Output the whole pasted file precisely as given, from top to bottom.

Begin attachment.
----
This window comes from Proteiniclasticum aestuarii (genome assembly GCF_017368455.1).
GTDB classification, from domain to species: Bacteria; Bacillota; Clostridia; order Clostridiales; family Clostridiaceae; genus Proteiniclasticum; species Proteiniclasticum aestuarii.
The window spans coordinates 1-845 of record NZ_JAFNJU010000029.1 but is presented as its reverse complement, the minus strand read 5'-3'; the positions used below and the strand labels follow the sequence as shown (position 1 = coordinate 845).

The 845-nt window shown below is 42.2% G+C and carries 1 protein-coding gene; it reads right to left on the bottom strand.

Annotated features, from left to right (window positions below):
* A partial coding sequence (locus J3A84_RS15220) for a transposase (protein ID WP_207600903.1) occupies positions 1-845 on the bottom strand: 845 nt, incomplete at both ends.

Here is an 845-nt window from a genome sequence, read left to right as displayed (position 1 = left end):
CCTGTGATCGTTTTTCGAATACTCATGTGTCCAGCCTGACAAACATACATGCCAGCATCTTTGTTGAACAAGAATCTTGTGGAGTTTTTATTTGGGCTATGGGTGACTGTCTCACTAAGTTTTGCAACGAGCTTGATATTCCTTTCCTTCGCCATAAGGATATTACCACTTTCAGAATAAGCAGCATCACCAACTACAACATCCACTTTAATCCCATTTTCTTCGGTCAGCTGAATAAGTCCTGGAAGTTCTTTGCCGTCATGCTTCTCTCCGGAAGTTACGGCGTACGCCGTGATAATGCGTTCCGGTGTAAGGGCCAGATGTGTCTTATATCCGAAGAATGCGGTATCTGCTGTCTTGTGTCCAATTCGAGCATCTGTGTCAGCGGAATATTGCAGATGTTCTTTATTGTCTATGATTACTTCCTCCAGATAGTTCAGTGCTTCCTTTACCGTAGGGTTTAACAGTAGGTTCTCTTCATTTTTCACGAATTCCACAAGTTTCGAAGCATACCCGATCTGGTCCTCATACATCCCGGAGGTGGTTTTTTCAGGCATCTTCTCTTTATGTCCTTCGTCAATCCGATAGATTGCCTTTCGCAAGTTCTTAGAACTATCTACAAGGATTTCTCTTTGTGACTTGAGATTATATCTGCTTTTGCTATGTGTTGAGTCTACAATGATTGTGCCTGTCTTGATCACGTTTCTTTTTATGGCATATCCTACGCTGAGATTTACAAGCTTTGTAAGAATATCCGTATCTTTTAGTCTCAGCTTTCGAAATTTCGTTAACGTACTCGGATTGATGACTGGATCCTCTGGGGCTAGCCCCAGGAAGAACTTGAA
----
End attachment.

This window comes from Proteiniclasticum aestuarii (genome assembly GCF_017368455.1).
GTDB classification, from domain to species: Bacteria; Bacillota; Clostridia; order Clostridiales; family Clostridiaceae; genus Proteiniclasticum; species Proteiniclasticum aestuarii.
The window spans coordinates 1-845 of record NZ_JAFNJU010000029.1 but is presented as its reverse complement, the minus strand read 5'-3'; the positions used below and the strand labels follow the sequence as shown (position 1 = coordinate 845).

The 845-nt window shown below is 42.2% G+C and carries 1 protein-coding gene; it reads right to left on the bottom strand.

Annotated features, from left to right (window positions below):
* A partial coding sequence (locus J3A84_RS15220) for a transposase (protein ID WP_207600903.1) occupies positions 1-845 on the bottom strand: 845 nt, incomplete at both ends.

Here is an 845-nt window from a genome sequence, read left to right as displayed (position 1 = left end):
CCTGTGATCGTTTTTCGAATACTCATGTGTCCAGCCTGACAAACATACATGCCAGCATCTTTGTTGAACAAGAATCTTGTGGAGTTTTTATTTGGGCTATGGGTGACTGTCTCACTAAGTTTTGCAACGAGCTTGATATTCCTTTCCTTCGCCATAAGGATATTACCACTTTCAGAATAAGCAGCATCACCAACTACAACATCCACTTTAATCCCATTTTCTTCGGTCAGCTGAATAAGTCCTGGAAGTTCTTTGCCGTCATGCTTCTCTCCGGAAGTTACGGCGTACGCCGTGATAATGCGTTCCGGTGTAAGGGCCAGATGTGTCTTATATCCGAAGAATGCGGTATCTGCTGTCTTGTGTCCAATTCGAGCATCTGTGTCAGCGGAATATTGCAGATGTTCTTTATTGTCTATGATTACTTCCTCCAGATAGTTCAGTGCTTCCTTTACCGTAGGGTTTAACAGTAGGTTCTCTTCATTTTTCACGAATTCCACAAGTTTCGAAGCATACCCGATCTGGTCCTCATACATCCCGGAGGTGGTTTTTTCAGGCATCTTCTCTTTATGTCCTTCGTCAATCCGATAGATTGCCTTTCGCAAGTTCTTAGAACTATCTACAAGGATTTCTCTTTGTGACTTGAGATTATATCTGCTTTTGCTATGTGTTGAGTCTACAATGATTGTGCCTGTCTTGATCACGTTTCTTTTTATGGCATATCCTACGCTGAGATTTACAAGCTTTGTAAGAATATCCGTATCTTTTAGTCTCAGCTTTCGAAATTTCGTTAACGTACTCGGATTGATGACTGGATCCTCTGGGGCTAGCCCCAGGAAGAACTTGAA